Program evaluation of the mutual expectation method of motivation (MEMOM) as measured by net profit and nursing turnover change from 2000 to 2004 in community nonprofit hospitals
Healthcare in the 21st Century has significant difficulty balancing costs and quality care. Two major factors related to a community nonprofit hospital's ability, or lack thereof, to balance costs and quality of care include profitability and nursing turnover. While these factors have been identified in the literature, few organizational solutions designed to increase profit and decrease nursing turnover have been reported. However, one programming solution entitled the Mutual Expectation Method of Motivation (MEMOM) was implemented in 33 community nonprofit hospitals during the year 2000. The purpose of this research was to evaluate the effectiveness of the MEMOM program through the assessment of significant differences in organizational profitability and nursing turnover between 2000 and 2004 using a single group pretest-posttest design. The average improvement in net profitability for the combined 33 hospitals was significant (p < 0.001) and +2.69% after four years of MEMOM implementation. The average reduction in nursing turnover rates for the combined 33 hospitals was also significant (p < 0.001) and -6.51% after four years of MEMOM implementation. The cost savings to the combined 33 MEMOM participating hospitals due to a reduction in nursing turnover was estimated to range from approximately $6.2 in direct costs to $22.7 million in indirect costs. Thus, the efficacy of the MEMOM program is supported.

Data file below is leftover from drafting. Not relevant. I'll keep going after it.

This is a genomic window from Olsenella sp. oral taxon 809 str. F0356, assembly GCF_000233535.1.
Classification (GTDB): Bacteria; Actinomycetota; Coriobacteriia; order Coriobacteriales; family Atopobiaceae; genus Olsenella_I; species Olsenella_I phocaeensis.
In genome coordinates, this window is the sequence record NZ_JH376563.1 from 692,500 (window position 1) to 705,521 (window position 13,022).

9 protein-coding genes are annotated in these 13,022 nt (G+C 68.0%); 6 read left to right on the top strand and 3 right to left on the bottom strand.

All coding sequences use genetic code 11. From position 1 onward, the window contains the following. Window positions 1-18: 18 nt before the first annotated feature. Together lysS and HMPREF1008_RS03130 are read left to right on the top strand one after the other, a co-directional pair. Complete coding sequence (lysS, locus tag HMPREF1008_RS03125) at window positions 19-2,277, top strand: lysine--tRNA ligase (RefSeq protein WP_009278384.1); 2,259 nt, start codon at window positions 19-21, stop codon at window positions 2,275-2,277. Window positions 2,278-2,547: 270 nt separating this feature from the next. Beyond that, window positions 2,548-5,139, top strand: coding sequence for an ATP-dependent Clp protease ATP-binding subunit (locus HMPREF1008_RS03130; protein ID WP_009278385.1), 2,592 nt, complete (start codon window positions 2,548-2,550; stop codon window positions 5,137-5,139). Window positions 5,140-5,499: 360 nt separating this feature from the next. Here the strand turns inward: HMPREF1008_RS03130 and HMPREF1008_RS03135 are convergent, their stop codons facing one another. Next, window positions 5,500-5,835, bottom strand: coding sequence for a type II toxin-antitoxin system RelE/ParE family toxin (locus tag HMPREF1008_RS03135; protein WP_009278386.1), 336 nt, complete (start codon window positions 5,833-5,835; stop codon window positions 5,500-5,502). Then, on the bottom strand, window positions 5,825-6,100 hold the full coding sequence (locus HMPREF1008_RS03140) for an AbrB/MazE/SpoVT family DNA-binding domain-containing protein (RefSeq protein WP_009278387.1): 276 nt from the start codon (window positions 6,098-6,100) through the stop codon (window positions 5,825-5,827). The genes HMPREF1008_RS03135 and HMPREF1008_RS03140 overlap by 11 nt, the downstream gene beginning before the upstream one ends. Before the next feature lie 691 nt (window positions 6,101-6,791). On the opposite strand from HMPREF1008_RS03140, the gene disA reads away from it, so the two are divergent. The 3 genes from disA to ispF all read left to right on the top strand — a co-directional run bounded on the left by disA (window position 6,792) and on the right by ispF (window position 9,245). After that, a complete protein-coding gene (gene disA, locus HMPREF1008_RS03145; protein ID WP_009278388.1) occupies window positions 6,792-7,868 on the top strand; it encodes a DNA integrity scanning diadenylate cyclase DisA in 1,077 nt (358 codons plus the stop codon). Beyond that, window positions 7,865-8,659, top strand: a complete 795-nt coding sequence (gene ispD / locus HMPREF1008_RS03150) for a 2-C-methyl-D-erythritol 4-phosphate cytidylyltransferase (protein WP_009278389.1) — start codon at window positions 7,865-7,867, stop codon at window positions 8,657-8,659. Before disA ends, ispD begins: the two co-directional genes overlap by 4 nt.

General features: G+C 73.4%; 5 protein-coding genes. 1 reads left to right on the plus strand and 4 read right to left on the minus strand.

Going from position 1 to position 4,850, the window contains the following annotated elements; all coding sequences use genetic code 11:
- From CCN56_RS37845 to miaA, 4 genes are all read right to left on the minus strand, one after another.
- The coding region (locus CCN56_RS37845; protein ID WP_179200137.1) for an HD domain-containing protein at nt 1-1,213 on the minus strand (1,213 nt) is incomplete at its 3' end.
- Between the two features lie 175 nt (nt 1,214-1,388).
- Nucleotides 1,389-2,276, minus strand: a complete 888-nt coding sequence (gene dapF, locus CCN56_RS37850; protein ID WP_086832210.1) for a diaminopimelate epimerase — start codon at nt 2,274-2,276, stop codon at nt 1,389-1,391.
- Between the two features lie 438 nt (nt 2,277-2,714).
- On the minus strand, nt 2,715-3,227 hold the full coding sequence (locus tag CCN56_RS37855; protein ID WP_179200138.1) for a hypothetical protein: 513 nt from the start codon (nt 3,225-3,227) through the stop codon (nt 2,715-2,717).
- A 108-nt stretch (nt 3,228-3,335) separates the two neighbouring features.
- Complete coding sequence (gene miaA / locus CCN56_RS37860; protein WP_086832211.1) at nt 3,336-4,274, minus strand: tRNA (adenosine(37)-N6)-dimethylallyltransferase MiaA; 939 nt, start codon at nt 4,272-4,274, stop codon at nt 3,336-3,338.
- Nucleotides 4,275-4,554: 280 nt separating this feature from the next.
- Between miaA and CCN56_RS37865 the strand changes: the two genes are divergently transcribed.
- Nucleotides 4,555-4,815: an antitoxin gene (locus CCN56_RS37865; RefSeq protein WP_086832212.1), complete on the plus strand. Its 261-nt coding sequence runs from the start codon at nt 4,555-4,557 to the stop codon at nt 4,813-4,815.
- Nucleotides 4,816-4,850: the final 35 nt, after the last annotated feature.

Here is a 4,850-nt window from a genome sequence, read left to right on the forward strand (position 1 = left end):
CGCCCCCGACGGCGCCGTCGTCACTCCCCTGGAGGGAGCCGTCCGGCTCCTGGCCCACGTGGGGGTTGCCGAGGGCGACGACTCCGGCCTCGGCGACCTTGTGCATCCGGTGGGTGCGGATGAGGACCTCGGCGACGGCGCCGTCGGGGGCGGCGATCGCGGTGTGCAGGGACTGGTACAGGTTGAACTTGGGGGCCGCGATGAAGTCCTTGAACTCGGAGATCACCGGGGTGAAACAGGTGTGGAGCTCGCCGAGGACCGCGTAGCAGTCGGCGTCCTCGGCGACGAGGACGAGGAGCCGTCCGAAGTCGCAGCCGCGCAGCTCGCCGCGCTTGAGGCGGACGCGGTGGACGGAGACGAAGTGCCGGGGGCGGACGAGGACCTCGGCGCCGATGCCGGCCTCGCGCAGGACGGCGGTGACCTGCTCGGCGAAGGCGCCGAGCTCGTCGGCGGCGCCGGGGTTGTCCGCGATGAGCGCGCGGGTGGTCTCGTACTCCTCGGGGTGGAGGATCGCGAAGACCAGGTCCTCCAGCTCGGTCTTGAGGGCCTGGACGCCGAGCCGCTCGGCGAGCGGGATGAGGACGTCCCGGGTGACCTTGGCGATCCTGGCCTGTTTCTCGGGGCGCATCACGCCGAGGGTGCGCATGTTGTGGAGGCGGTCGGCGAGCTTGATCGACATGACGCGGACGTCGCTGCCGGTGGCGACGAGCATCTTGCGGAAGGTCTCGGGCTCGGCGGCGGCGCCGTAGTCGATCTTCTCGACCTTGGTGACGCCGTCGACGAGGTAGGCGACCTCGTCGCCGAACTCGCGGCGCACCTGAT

Quality of care;
Health care expenditures;